Hanks v. Minister of Housing and Local Government: “if it be shown that an authority exercising a power has taken into account as a relevant factor something which it could not properly take into account in deciding whether or not to exercise the power, then the exercise of the power, normally at least, is bad. Similarly, if the authority fails to take into account as a relevant factor something which is relevant, and which is or ought to be known to it, and which it ought to have taken into account, the exercise of the power is normally bad.” Facts: A metropolitan borough council, as housing authority and in exercise of its powers under section 97, Part V, of the Housing Act, 1957, made a compulsory purchase order of land containing houses and other properties in the borough. They did so for two reasons. Firstly, housing considerations – there was urgent needing for housing in the borough, and the land to be purchased had residential potential. Secondly, planning considerations – realizing a road pattern for the area. This decision was challenged on the grounds of irrelevant factors. It was argued that Part V of the Act was limited to “housing considerations”, but that the true and dominant purpose of the council’s actions was motivated by redevelopment and highway improvement. Verdict: The matters which a housing authority was entitled to take into account in exercising its powers under section 97 of the Housing Act, 1957 , could not be defined by reference to any clear-cut dichotomy between "housing considerations" and "planning considerations" on the basis of excluding from "housing considerations" all matters falling within the purview of the planning authority under the Town and Country Planning Act, 1947 ; but that the housing authority could properly take into account any requirements of the appropriate planning authority if those requirements had to be considered and met in order that the housing authority could proceed to build the houses which it wished to build under Part V of the Housing Act, 1957. Accordingly, neither the borough council nor the Minister had taken into consideration matters which were not proper for consideration in the exercise of the borough council's powers under Part V of the Housing Act, 1957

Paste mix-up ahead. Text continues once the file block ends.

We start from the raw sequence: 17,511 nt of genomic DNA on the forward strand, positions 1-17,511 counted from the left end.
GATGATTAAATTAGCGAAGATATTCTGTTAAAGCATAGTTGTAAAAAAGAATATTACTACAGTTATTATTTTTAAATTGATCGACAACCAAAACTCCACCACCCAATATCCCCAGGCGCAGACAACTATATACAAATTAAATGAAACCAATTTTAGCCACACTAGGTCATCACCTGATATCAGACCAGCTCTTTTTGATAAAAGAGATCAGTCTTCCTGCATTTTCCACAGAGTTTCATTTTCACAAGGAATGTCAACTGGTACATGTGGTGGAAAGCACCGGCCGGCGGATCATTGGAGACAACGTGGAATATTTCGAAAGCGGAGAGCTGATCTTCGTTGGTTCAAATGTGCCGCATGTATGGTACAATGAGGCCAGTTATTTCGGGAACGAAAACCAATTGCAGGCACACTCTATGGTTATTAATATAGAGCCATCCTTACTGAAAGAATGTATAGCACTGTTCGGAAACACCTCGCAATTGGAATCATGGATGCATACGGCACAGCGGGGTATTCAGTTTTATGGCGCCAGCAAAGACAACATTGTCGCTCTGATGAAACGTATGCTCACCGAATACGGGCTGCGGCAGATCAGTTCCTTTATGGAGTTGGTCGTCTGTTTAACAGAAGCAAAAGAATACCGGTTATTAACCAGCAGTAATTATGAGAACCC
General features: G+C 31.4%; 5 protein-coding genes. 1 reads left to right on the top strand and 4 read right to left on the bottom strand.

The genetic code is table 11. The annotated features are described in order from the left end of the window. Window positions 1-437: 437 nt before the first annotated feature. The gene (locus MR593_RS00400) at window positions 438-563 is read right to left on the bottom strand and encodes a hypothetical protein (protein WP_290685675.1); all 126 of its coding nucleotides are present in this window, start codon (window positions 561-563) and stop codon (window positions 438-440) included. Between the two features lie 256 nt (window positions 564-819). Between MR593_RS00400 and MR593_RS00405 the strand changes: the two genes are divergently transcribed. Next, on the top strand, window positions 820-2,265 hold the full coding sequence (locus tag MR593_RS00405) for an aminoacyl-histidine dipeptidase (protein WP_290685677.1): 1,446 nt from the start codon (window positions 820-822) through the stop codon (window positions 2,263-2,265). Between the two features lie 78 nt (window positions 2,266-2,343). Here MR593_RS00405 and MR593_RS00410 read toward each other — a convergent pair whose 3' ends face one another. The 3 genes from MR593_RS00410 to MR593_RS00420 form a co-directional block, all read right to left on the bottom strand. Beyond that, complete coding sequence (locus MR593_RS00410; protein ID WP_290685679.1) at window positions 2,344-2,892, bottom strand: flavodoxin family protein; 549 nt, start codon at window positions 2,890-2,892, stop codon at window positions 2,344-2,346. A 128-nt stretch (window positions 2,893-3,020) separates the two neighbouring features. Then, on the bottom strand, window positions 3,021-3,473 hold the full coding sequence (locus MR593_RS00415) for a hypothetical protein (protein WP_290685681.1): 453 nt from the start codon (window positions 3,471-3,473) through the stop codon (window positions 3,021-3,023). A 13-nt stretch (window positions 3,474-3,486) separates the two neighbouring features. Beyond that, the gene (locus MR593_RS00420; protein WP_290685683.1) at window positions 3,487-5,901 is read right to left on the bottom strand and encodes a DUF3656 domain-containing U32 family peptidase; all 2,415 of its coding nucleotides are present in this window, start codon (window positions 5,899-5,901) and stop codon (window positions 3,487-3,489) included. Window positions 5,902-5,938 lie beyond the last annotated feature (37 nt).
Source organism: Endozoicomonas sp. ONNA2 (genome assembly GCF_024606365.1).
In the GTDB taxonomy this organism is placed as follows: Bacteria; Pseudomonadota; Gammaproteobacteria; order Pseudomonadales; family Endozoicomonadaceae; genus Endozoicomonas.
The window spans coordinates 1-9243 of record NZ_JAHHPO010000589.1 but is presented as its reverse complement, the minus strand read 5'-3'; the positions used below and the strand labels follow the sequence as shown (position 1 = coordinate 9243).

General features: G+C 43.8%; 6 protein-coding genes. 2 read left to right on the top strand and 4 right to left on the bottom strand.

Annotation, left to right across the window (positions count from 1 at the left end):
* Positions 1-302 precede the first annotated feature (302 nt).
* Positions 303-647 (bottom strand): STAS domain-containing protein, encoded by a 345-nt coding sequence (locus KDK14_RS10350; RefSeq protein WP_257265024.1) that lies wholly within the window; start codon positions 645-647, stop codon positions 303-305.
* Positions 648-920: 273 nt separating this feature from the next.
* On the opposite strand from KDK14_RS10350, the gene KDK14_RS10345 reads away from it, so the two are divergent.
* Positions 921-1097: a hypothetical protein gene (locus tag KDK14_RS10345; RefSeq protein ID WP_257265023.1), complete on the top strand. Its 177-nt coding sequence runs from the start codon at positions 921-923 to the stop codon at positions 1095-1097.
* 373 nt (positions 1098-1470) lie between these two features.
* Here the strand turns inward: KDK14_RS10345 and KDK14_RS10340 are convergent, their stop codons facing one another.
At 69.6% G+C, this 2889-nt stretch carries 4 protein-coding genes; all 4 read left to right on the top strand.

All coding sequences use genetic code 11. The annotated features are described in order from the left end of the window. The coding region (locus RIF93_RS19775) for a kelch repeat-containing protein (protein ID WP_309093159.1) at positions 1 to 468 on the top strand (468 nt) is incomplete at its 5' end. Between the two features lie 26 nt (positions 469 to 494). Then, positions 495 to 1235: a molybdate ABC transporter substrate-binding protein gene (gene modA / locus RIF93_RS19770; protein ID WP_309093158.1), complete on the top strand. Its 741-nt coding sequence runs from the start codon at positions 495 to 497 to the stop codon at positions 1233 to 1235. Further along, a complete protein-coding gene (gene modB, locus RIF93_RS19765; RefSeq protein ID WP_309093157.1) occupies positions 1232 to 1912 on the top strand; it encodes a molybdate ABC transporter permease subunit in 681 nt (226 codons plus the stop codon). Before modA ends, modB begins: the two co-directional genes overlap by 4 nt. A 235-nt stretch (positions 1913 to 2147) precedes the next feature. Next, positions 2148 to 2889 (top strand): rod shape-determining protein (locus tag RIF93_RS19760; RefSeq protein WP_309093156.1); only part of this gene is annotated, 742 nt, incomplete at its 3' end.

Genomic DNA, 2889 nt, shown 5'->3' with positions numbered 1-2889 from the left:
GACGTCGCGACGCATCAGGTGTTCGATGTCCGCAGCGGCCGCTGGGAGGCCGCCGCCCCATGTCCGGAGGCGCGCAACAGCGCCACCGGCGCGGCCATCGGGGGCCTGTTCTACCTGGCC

NB. Tesco Stores Ltd v. Secretary of State for the Environment: “It is for the courts, if the matter is brought before them, to decide what is a relevant consideration. If the decision-maker wrongly takes the view that some consideration is not relevant and therefore has no regard to it, his decision cannot stand and he must be required to think again. But it is entirely for the decision-maker to attribute to the relevant consideration such weight as he thinks fit, and the courts will not interfere unless he has acted unreasonably in the Wednesbury sense.”